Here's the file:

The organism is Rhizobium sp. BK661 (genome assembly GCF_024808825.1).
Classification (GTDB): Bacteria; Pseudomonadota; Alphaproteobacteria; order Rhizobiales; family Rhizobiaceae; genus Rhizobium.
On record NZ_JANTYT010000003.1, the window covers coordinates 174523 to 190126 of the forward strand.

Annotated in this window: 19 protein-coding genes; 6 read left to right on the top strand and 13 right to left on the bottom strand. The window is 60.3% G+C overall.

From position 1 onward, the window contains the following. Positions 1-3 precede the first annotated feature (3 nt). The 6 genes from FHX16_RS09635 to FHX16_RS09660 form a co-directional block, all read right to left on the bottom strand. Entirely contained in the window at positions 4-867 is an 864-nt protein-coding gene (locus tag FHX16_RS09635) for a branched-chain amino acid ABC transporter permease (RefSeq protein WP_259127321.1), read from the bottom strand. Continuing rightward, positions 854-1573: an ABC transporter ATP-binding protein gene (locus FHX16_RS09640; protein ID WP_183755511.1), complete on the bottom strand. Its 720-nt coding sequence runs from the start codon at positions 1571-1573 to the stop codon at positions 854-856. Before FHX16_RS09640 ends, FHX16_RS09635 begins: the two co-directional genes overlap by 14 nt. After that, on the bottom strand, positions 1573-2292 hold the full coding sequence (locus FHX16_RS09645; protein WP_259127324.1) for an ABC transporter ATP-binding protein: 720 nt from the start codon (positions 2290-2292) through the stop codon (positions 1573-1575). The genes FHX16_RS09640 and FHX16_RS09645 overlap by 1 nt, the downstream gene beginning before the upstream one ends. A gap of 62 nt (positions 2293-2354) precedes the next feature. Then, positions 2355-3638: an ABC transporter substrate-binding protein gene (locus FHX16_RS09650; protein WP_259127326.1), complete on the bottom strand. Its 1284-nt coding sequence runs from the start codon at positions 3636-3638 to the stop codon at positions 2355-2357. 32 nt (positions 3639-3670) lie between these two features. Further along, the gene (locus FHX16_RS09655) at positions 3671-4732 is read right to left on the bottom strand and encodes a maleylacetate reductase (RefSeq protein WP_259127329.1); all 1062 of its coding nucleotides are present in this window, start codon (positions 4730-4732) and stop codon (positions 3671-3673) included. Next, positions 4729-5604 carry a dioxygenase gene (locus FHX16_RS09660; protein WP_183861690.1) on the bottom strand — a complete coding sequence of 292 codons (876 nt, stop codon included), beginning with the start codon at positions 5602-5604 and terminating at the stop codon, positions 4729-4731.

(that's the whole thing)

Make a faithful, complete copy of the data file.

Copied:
The organism is Rhizobium sp. BK661 (genome assembly GCF_024808825.1).
Classification (GTDB): Bacteria; Pseudomonadota; Alphaproteobacteria; order Rhizobiales; family Rhizobiaceae; genus Rhizobium.
On record NZ_JANTYT010000003.1, the window covers coordinates 174523 to 190126 of the forward strand.

Annotated in this window: 19 protein-coding genes; 6 read left to right on the top strand and 13 right to left on the bottom strand. The window is 60.3% G+C overall.

From position 1 onward, the window contains the following. Positions 1-3 precede the first annotated feature (3 nt). The 6 genes from FHX16_RS09635 to FHX16_RS09660 form a co-directional block, all read right to left on the bottom strand. Entirely contained in the window at positions 4-867 is an 864-nt protein-coding gene (locus tag FHX16_RS09635) for a branched-chain amino acid ABC transporter permease (RefSeq protein WP_259127321.1), read from the bottom strand. Continuing rightward, positions 854-1573: an ABC transporter ATP-binding protein gene (locus FHX16_RS09640; protein ID WP_183755511.1), complete on the bottom strand. Its 720-nt coding sequence runs from the start codon at positions 1571-1573 to the stop codon at positions 854-856. Before FHX16_RS09640 ends, FHX16_RS09635 begins: the two co-directional genes overlap by 14 nt. After that, on the bottom strand, positions 1573-2292 hold the full coding sequence (locus FHX16_RS09645; protein WP_259127324.1) for an ABC transporter ATP-binding protein: 720 nt from the start codon (positions 2290-2292) through the stop codon (positions 1573-1575). The genes FHX16_RS09640 and FHX16_RS09645 overlap by 1 nt, the downstream gene beginning before the upstream one ends. A gap of 62 nt (positions 2293-2354) precedes the next feature. Then, positions 2355-3638: an ABC transporter substrate-binding protein gene (locus FHX16_RS09650; protein WP_259127326.1), complete on the bottom strand. Its 1284-nt coding sequence runs from the start codon at positions 3636-3638 to the stop codon at positions 2355-2357. 32 nt (positions 3639-3670) lie between these two features. Further along, the gene (locus FHX16_RS09655) at positions 3671-4732 is read right to left on the bottom strand and encodes a maleylacetate reductase (RefSeq protein WP_259127329.1); all 1062 of its coding nucleotides are present in this window, start codon (positions 4730-4732) and stop codon (positions 3671-3673) included. Next, positions 4729-5604 carry a dioxygenase gene (locus FHX16_RS09660; protein WP_183861690.1) on the bottom strand — a complete coding sequence of 292 codons (876 nt, stop codon included), beginning with the start codon at positions 5602-5604 and terminating at the stop codon, positions 4729-4731.